Forgetting to set sensible timeouts is something I've seen many developers (including myself) fall prey to. If there's an obvious and sensible limit to how long something should reasonably run, then capture that explicitly in the
TimeoutSeconds property of your state.
While this probably won't save you much trouble during development, it will save you when you've deployed your Step Function to production and you're no longer watching it's every execution. This should be similar to how you treat your Lambda functions already (you ARE setting reasonable timeouts on your Lambda functions, aren't you?!).
Well, avoid static wait states; If you're just going to set a static value in seconds, you're probably just working around a downstream limitation (i.e. by polling).
This is probably the recommendation on this list I ignore the most myself, but I don't feel good about it when I do.
Remember that you can wait a dynamic amount of time by using
SecondsPath to reference a value, or to a specific time using
TimestampPath and the JSON path syntax (e.g.
$.path.to.my.value). By using these values and setting the value dynamically, you can implement back-off timing as well.
Activities used to be the only way to do long-running, out-of-band work that didn't fit in to a Step Function service integration.
This is no longer the case now that we have the callback pattern: Start a task, and have the worker callback to the Step Function (with the task token) when it's completed; no polling, no waiting.
There's of the callback pattern in the documentation, and in the Sample Projects if you create a Step Function through the console:
Nest Step Functions
Another one of the recently released features is the ability for a Step Function to have a service integration with Step Functions; meta, I know.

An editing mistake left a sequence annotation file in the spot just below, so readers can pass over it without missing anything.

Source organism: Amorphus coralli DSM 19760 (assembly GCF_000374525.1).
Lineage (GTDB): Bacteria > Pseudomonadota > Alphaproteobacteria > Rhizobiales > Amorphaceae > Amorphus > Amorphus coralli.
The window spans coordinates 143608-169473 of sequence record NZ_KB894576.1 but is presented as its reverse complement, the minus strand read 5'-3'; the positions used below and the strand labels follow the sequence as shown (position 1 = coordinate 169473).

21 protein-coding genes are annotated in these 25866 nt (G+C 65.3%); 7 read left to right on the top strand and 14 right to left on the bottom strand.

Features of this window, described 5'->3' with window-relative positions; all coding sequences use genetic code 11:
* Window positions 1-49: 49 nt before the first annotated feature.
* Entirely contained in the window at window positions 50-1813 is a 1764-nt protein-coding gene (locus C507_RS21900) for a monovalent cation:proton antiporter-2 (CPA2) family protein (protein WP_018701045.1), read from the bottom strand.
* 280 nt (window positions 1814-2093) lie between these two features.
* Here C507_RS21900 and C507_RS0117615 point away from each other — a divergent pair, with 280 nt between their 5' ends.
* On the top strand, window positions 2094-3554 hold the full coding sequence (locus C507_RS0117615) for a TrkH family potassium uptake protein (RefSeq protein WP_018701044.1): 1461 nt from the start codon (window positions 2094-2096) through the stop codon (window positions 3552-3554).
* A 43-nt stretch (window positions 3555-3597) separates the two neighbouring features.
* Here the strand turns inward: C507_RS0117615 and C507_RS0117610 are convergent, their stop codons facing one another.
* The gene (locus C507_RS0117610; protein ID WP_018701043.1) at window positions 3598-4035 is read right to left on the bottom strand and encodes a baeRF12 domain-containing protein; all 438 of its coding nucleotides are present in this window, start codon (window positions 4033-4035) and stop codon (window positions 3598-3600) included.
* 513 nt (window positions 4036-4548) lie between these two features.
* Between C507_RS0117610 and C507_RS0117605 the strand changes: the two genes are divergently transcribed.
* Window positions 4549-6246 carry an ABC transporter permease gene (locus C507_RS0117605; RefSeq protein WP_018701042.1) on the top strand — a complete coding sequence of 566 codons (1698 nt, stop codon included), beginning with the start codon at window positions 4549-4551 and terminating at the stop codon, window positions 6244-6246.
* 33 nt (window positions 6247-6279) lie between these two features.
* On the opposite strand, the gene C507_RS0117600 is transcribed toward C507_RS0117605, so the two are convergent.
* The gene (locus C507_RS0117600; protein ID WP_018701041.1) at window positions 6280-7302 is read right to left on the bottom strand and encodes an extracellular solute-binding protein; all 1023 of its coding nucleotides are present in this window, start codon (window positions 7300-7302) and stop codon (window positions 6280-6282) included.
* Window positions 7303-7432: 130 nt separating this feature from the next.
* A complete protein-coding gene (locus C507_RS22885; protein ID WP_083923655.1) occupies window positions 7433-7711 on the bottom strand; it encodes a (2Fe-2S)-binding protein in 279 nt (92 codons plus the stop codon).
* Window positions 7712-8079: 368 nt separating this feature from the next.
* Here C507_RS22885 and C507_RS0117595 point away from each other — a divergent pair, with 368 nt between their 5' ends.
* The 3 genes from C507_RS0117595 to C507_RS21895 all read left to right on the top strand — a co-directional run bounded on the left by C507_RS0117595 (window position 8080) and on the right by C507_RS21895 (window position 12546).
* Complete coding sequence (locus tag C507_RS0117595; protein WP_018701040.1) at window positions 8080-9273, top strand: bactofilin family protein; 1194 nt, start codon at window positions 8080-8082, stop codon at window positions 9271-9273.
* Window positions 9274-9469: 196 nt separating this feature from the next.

This is great because it allows you to encapsulate and "abstract away" related (but complex) workflows in their own state machine.
Use Dynamic Parallelism Sparingly
While I haven't had a chance to use to use the just-announced dynamic parallelism, I will be using it with care when I do.
New – Step Functions Support for Dynamic Parallelism – this was probably the most requested feature for Step Functions! It was fun writing this post, the new Map state type is unblocking many use cases https://t.co/a4IyHvJuFi #AWS #Serverless #Workflow pic.twitter.com/MVWRtk80Gt— Danilo Poccia @ Seattle (@danilop) September 18, 2019
While it might be the most requested feature, I can definitely see ways that this functionality can go wrong. Part of the benefit I see in Step Functions is that it limits you things you can explicitly declare up-front; sometimes less is more. Hopefully, the built-in limitations of the states language will help protect users (i.e. ME) from any run-away scenarios...
You should keep an eye on how your Step Functions run. A CloudWatch Dashboard with the following recommended metrics would be a good place to start:
These basic metrics will highlight if your executions start behaving strangely, without taking a long time to think about or configure.
These are recommendations, that you can - and should - ignore in the right situations.
That being said, if you don't have a reason to ignore them I strongly recommend you follow them, as they will help you when things go wrong in your state machines. As always, the Amazon States Language Specification is your friend.